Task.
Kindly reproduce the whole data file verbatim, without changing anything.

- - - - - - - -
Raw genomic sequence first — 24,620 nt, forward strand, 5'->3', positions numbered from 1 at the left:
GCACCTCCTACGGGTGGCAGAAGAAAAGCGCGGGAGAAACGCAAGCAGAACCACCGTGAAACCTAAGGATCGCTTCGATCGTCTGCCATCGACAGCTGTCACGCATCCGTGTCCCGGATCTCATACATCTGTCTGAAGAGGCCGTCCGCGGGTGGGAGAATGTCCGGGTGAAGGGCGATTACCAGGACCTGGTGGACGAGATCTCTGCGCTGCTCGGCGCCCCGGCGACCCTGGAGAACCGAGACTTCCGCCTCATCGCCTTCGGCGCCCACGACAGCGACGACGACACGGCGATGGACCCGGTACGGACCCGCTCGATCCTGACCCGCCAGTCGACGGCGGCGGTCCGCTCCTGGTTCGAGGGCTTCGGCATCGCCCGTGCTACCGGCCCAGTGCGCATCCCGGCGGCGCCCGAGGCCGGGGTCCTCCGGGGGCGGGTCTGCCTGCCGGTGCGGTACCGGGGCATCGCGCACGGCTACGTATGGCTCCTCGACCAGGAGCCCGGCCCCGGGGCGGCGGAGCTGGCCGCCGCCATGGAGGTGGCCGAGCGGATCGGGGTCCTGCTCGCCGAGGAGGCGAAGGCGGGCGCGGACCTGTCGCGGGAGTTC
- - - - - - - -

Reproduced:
Raw genomic sequence first — 24,620 nt, forward strand, 5'->3', positions numbered from 1 at the left:
GCACCTCCTACGGGTGGCAGAAGAAAAGCGCGGGAGAAACGCAAGCAGAACCACCGTGAAACCTAAGGATCGCTTCGATCGTCTGCCATCGACAGCTGTCACGCATCCGTGTCCCGGATCTCATACATCTGTCTGAAGAGGCCGTCCGCGGGTGGGAGAATGTCCGGGTGAAGGGCGATTACCAGGACCTGGTGGACGAGATCTCTGCGCTGCTCGGCGCCCCGGCGACCCTGGAGAACCGAGACTTCCGCCTCATCGCCTTCGGCGCCCACGACAGCGACGACGACACGGCGATGGACCCGGTACGGACCCGCTCGATCCTGACCCGCCAGTCGACGGCGGCGGTCCGCTCCTGGTTCGAGGGCTTCGGCATCGCCCGTGCTACCGGCCCAGTGCGCATCCCGGCGGCGCCCGAGGCCGGGGTCCTCCGGGGGCGGGTCTGCCTGCCGGTGCGGTACCGGGGCATCGCGCACGGCTACGTATGGCTCCTCGACCAGGAGCCCGGCCCCGGGGCGGCGGAGCTGGCCGCCGCCATGGAGGTGGCCGAGCGGATCGGGGTCCTGCTCGCCGAGGAGGCGAAGGCGGGCGCGGACCTGTCGCGGGAGTTC